Fos"ter (?), v. t. [imp. & p. p. Fostered (?), p. pr. & vb. n. Fostering.] [OE. fostren, fr. AS. fOster, fOstor, food, nourishment, fr. fOda food. √75. See Food.]


To feed; to nourish; to support; to bring up.

Some say that ravens foster forlorn children.


To cherish; to promote the growth of; to encourage; to sustain and promote; as, to foster genius.


© Webster 1913

Fos"ter, v. i.

To be nourished or trained up together. [Obs.] Spenser.


© Webster 1913

Fos"ter, a. [AS. fOster, fOstor, nourishment. See Foster, v. t.]

Relating to nourishment; affording, receiving, or sharing nourishment or nurture; -- applied to father, mother, child, brother, etc., to indicate that the person so called stands in the relation of parent, child, brother, etc., as regards sustenance and nurture, but not by tie of blood.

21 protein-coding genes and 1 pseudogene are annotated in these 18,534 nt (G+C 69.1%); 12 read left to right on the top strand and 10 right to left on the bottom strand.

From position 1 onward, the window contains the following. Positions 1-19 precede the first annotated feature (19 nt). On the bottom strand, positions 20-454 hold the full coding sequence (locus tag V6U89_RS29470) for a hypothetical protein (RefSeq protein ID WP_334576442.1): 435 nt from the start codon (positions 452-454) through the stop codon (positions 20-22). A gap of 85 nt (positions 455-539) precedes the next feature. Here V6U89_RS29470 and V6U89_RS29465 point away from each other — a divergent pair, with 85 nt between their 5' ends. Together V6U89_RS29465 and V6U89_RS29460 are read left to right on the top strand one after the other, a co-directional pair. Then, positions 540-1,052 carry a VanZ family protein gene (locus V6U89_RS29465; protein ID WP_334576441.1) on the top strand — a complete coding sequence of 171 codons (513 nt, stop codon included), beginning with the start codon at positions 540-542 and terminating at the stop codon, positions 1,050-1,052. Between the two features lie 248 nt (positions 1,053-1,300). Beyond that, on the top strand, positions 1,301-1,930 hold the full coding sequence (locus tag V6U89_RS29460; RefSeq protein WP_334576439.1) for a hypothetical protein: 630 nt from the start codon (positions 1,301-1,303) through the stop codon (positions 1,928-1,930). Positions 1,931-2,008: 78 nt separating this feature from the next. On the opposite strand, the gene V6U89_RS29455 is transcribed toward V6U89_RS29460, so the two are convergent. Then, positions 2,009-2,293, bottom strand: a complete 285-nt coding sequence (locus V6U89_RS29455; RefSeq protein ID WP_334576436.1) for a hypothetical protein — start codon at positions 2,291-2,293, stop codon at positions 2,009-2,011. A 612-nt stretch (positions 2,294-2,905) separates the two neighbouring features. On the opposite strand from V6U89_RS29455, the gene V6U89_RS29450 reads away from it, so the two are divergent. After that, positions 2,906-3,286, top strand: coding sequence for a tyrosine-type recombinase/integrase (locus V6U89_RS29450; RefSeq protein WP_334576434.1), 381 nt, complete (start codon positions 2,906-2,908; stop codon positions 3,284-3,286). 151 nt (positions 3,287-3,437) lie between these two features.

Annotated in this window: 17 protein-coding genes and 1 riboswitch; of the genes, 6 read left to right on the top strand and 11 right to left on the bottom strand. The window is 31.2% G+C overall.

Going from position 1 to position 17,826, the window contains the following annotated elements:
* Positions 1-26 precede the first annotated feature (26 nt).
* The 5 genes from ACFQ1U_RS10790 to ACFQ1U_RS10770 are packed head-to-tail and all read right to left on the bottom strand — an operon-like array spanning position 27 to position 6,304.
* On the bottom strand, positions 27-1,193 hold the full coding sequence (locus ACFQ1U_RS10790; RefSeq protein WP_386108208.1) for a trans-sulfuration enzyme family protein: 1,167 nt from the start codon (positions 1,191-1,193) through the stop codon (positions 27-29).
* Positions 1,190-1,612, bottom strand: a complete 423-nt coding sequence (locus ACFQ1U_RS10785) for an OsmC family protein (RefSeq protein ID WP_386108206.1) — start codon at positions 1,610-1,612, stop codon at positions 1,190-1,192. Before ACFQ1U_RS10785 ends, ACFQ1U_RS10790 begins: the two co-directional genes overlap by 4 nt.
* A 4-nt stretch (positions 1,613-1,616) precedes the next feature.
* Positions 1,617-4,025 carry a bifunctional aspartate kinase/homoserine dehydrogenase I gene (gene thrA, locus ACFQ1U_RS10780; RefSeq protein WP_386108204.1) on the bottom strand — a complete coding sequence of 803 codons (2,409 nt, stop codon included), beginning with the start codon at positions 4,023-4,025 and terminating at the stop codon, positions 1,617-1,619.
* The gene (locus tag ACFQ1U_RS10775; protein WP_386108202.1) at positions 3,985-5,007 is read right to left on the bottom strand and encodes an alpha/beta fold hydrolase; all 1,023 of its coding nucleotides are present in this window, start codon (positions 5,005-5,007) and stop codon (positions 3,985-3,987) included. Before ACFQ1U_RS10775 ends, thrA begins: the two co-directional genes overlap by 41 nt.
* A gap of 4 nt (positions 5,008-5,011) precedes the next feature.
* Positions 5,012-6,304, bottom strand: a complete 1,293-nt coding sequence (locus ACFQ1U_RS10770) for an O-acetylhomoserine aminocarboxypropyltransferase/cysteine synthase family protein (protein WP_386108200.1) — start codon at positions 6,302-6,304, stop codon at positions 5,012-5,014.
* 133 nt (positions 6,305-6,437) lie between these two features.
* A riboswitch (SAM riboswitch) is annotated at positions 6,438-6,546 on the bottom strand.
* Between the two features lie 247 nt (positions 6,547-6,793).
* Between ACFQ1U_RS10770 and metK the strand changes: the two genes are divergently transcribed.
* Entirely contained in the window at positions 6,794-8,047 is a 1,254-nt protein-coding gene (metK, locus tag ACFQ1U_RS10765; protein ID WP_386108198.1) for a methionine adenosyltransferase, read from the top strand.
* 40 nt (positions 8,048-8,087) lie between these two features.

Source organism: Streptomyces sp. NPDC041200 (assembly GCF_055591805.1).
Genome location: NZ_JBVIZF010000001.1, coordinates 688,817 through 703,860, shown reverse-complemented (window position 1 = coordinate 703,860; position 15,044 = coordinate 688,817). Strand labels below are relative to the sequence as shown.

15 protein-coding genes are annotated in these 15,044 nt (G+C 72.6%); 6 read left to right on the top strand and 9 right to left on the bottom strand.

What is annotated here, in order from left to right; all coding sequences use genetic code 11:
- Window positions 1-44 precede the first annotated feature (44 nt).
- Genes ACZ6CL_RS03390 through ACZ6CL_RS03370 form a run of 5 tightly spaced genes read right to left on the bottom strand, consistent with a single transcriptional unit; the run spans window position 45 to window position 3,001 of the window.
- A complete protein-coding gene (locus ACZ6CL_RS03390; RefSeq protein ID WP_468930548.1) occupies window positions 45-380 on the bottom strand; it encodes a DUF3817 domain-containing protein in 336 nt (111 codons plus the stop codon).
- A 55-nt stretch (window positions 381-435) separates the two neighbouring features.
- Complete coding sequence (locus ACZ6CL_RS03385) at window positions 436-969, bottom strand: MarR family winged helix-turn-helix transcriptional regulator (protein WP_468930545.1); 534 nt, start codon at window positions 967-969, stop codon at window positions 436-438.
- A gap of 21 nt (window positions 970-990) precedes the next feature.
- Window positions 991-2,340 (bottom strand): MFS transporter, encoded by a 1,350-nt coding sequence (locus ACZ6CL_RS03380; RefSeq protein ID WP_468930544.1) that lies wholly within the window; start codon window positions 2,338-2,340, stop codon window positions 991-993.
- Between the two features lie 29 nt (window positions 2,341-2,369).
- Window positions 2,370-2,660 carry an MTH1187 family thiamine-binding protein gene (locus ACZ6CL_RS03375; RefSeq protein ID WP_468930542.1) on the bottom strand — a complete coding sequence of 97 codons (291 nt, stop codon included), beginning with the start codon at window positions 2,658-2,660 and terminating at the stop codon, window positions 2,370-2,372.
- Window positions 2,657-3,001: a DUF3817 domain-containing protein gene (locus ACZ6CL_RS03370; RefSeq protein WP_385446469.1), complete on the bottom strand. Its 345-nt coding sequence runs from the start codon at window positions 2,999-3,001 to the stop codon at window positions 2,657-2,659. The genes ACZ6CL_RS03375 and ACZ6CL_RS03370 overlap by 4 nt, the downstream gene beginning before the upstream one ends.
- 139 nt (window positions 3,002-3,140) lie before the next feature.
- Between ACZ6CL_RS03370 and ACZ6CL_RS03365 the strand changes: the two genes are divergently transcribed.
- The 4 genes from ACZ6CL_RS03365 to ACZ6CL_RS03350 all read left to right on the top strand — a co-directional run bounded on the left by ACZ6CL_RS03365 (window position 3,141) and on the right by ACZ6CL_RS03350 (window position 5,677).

Foster babe, or child, an infant of child nursed by a woman not its mother, or bred by a man not its father. --
Foster brother, Foster sister, one who is, or has been, nursed at the same breast, or brought up by the same nurse as another, but is not of the same parentage. --
Foster dam, one who takes the place of a mother; a nurse. Dryden. --
Foster earth, earth by which a plant is nourished, though not its native soil. J. Philips. --
Foster father, a man who takes the place of a father in caring for a child. Bacon. --
Foster land.
(a) Land allotted for the maintenance of any one. [Obs.]

(b) One's adopted country. --
Foster lean [foster + AS. læn a loan See Loan.], remuneration fixed for the rearing of a foster child; also, the jointure of a wife. [Obs.] Wharton. --
Foster mother, a woman who takes a mother's place in the nurture and care of a child; a nurse. --
Foster nurse, a nurse; a nourisher. [R.] Shak. --
Foster parent, a foster mother or foster father. --
Foster son, a male foster child.


© Webster 1913

Fos"ter, n.

A forester. [Obs.] Spenser.


© Webster 1913

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